• and how to engage communities on social inclusion matters; and report annually and provide advice on other specific matters referred to it by the Minister.

It is another waste of money,  Committees and Boards brought together to give the appearance they are doing something, only to find unless the recommendations mirror the Governments current outcome desires, their recommendations will be filed rather than implemented

This Government is closer to a maze of committees running Government than to a committed Party in power, and it is costing Australia a fortune using these Committees to try and give this Gillard Regime some sort of credibility. The way Australia is being ruled, it will be a series of changes that will occur that once the NBN is in place will make us feel like we are caught up inside 1984

However, when taking into account her true vision, it appears Gillard has tried following the concept of Big Brother in the novel Nineteen Eighty-Four. Big Brother is envisioned to be the dictator of Oceania, a totalitarian state taken to its utmost logical consequence – where the ruling Party wields total power for its own sake over the inhabitants.

In the society that Orwell describes, everyone is under complete surveillance by the authorities, mainly by tele-screens. The people are constantly reminded of this by the phrase “Big Brother is watching you”, which is the core “truth” of the propaganda system in this state.  The idea of Social Inclusion was, don’t work, don’t eat.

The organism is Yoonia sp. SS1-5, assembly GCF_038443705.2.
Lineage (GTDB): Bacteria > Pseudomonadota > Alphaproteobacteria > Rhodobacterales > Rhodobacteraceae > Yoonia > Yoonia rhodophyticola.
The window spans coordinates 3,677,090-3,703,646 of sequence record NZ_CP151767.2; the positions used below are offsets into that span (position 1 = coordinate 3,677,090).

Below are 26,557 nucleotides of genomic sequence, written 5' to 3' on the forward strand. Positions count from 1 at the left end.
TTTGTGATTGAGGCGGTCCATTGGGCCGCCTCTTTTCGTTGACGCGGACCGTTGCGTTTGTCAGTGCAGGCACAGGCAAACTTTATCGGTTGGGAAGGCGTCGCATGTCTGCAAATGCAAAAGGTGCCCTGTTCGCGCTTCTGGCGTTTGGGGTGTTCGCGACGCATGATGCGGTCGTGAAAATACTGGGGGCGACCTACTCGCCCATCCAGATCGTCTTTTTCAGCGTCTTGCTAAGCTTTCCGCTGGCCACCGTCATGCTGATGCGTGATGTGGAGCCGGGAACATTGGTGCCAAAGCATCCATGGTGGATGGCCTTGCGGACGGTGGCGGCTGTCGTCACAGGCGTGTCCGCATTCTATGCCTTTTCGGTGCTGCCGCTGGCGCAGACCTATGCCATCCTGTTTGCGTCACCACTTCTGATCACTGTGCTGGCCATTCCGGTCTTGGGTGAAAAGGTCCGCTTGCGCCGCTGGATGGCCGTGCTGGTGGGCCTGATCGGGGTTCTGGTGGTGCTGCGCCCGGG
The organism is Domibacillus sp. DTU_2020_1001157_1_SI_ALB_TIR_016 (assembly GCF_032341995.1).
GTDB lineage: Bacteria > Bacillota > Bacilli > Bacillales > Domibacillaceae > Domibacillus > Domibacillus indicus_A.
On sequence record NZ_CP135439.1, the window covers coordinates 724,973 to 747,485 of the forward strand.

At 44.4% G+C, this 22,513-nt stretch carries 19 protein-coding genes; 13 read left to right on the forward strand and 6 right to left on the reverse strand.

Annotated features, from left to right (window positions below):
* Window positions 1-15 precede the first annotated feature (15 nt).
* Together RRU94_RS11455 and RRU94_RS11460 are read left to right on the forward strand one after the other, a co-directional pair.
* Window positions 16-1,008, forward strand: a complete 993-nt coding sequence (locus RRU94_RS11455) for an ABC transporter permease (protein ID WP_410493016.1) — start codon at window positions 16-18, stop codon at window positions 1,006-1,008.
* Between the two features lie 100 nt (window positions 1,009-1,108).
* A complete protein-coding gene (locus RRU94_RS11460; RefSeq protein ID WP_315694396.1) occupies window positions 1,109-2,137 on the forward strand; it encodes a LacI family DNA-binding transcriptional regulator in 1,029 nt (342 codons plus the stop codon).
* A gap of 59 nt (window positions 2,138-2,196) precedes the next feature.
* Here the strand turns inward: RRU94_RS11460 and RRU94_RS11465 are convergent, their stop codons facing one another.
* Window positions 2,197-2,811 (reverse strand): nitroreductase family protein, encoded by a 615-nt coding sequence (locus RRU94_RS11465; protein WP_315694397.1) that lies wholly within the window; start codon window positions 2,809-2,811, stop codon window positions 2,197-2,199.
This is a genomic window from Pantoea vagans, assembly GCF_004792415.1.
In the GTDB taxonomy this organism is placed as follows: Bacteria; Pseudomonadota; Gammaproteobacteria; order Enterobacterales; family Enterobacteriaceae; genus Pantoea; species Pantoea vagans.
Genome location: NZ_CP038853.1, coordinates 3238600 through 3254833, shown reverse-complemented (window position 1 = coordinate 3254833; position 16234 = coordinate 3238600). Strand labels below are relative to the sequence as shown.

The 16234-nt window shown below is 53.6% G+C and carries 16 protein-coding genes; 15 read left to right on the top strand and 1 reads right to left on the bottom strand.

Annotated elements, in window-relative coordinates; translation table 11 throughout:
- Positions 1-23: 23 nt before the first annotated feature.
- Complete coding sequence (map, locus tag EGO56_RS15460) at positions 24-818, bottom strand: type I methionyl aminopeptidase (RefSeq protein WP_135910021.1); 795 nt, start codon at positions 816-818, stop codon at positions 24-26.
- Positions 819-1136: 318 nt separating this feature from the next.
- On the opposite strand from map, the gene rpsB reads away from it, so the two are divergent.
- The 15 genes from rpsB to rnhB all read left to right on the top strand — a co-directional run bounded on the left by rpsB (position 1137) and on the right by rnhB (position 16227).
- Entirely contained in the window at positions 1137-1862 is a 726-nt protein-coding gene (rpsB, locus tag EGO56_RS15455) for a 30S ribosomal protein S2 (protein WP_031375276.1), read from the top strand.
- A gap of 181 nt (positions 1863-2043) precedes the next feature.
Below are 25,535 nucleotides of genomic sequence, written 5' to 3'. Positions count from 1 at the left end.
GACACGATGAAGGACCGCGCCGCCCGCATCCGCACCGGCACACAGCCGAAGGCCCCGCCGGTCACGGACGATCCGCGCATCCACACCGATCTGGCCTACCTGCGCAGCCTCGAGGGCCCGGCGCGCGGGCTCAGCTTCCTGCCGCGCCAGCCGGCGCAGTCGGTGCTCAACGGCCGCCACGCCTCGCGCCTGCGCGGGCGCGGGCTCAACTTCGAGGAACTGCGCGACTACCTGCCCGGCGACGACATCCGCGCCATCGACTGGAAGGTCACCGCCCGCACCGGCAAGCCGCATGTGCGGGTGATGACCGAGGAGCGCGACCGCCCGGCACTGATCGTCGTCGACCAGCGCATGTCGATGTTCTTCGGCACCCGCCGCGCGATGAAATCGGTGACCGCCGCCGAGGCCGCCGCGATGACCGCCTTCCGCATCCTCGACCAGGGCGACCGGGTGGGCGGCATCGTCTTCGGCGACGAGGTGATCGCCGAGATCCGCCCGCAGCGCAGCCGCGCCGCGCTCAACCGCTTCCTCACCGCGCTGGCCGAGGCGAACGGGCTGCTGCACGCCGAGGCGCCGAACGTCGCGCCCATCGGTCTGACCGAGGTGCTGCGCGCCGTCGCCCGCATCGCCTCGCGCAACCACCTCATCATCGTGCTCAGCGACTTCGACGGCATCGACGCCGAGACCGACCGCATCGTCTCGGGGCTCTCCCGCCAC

Since the publication of Nineteen Eighty-Four, the term “Big Brother” has entered the lexicon as a synonym for abuse of government power, particularly in respect to civil liberties, often specifically related to mass surveillance.  The Gillard Regime seems to be taking this to new extremes with the measures she is undertaking that have a remarkable resemblance to the Novel.   In Australia, we may be looking at our only opportunity to actually stop this craziness at the next election, for if Labor managed to be re-elected their plans would swiftly be completed and Democracy would not be a word allowed under this Regime.